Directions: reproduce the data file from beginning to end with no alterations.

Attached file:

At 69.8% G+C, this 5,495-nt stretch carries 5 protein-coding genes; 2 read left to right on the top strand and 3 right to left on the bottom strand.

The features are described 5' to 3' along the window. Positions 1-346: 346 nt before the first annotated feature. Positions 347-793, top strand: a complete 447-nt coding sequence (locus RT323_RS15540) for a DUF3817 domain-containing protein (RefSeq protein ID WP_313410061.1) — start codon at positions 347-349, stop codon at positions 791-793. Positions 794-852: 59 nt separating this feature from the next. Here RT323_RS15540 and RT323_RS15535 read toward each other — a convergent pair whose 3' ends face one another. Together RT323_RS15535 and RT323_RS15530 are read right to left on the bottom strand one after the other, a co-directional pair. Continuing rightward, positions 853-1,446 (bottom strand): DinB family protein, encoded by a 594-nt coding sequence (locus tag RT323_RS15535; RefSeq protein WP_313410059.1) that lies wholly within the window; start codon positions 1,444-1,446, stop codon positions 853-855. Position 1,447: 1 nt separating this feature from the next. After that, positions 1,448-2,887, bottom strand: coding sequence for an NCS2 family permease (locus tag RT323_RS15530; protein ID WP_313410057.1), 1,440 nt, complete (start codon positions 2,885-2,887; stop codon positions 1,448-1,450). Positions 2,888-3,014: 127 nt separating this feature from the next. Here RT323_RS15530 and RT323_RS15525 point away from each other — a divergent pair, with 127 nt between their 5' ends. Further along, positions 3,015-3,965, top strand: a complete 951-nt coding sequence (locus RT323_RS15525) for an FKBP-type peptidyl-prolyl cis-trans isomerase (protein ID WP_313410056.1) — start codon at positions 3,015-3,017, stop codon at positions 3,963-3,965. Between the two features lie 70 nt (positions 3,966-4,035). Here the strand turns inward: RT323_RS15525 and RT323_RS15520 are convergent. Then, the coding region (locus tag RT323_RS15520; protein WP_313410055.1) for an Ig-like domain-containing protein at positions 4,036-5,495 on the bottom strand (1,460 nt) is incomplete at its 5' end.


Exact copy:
At 69.8% G+C, this 5,495-nt stretch carries 5 protein-coding genes; 2 read left to right on the top strand and 3 right to left on the bottom strand.

The features are described 5' to 3' along the window. Positions 1-346: 346 nt before the first annotated feature. Positions 347-793, top strand: a complete 447-nt coding sequence (locus RT323_RS15540) for a DUF3817 domain-containing protein (RefSeq protein ID WP_313410061.1) — start codon at positions 347-349, stop codon at positions 791-793. Positions 794-852: 59 nt separating this feature from the next. Here RT323_RS15540 and RT323_RS15535 read toward each other — a convergent pair whose 3' ends face one another. Together RT323_RS15535 and RT323_RS15530 are read right to left on the bottom strand one after the other, a co-directional pair. Continuing rightward, positions 853-1,446 (bottom strand): DinB family protein, encoded by a 594-nt coding sequence (locus tag RT323_RS15535; RefSeq protein WP_313410059.1) that lies wholly within the window; start codon positions 1,444-1,446, stop codon positions 853-855. Position 1,447: 1 nt separating this feature from the next. After that, positions 1,448-2,887, bottom strand: coding sequence for an NCS2 family permease (locus tag RT323_RS15530; protein ID WP_313410057.1), 1,440 nt, complete (start codon positions 2,885-2,887; stop codon positions 1,448-1,450). Positions 2,888-3,014: 127 nt separating this feature from the next. Here RT323_RS15530 and RT323_RS15525 point away from each other — a divergent pair, with 127 nt between their 5' ends. Further along, positions 3,015-3,965, top strand: a complete 951-nt coding sequence (locus RT323_RS15525) for an FKBP-type peptidyl-prolyl cis-trans isomerase (protein ID WP_313410056.1) — start codon at positions 3,015-3,017, stop codon at positions 3,963-3,965. Between the two features lie 70 nt (positions 3,966-4,035). Here the strand turns inward: RT323_RS15525 and RT323_RS15520 are convergent. Then, the coding region (locus tag RT323_RS15520; protein WP_313410055.1) for an Ig-like domain-containing protein at positions 4,036-5,495 on the bottom strand (1,460 nt) is incomplete at its 5' end.